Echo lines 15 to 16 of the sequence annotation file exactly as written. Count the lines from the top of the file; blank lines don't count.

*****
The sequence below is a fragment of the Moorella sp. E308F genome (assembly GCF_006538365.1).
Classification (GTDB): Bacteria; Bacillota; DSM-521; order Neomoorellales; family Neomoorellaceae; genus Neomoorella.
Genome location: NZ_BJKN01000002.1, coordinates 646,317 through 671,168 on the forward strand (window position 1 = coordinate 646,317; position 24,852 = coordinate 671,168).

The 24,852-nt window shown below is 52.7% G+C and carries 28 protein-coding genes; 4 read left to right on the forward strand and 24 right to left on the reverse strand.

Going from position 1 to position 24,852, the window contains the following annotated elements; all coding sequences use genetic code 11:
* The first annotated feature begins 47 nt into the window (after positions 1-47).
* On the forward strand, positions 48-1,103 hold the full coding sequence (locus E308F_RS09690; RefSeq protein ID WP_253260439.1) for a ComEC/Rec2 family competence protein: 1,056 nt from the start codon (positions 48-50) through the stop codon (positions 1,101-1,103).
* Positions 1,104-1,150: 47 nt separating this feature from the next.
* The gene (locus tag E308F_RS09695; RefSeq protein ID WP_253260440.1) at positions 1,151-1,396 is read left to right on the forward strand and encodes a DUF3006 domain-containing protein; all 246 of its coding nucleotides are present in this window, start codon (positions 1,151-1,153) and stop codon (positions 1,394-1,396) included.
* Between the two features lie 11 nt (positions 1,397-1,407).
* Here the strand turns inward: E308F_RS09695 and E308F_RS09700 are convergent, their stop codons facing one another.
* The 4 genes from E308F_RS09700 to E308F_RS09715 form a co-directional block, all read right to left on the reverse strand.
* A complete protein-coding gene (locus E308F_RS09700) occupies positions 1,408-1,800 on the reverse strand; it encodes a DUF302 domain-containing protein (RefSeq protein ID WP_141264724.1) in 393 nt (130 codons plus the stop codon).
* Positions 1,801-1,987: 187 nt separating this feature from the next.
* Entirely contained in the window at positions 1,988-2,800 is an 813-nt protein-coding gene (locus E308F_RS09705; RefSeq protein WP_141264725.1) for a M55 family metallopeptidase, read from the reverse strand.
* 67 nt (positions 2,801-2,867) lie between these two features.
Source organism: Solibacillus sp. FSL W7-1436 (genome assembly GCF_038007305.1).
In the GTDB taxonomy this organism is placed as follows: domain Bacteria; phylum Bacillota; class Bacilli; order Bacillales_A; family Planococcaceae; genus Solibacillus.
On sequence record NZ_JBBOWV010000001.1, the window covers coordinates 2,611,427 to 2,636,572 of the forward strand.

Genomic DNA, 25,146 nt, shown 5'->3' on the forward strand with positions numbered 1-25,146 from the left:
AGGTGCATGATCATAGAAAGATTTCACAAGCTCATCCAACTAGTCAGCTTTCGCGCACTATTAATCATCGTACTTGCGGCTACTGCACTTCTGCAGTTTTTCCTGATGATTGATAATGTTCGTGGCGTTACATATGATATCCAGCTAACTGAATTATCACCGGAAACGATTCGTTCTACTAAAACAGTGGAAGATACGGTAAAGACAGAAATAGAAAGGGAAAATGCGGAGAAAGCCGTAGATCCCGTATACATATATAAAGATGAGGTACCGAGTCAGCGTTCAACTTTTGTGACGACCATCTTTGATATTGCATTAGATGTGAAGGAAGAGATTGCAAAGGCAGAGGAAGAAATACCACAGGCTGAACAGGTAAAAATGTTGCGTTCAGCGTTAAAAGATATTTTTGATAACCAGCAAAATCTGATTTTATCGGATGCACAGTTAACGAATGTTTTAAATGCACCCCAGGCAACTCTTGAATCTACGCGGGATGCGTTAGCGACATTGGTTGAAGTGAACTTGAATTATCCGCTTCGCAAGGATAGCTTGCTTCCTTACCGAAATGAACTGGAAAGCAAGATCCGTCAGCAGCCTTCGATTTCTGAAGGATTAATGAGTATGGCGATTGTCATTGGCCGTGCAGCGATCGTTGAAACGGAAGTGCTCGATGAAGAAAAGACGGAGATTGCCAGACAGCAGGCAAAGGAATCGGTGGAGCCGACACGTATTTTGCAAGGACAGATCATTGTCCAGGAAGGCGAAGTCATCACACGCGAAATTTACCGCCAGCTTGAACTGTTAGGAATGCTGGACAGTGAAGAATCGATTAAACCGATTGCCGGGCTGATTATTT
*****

* Entirely contained in the window at positions 1,988-2,800 is an 813-nt protein-coding gene (locus E308F_RS09705; RefSeq protein WP_141264725.1) for a M55 family metallopeptidase, read from the reverse strand.
* 67 nt (positions 2,801-2,867) lie between these two features.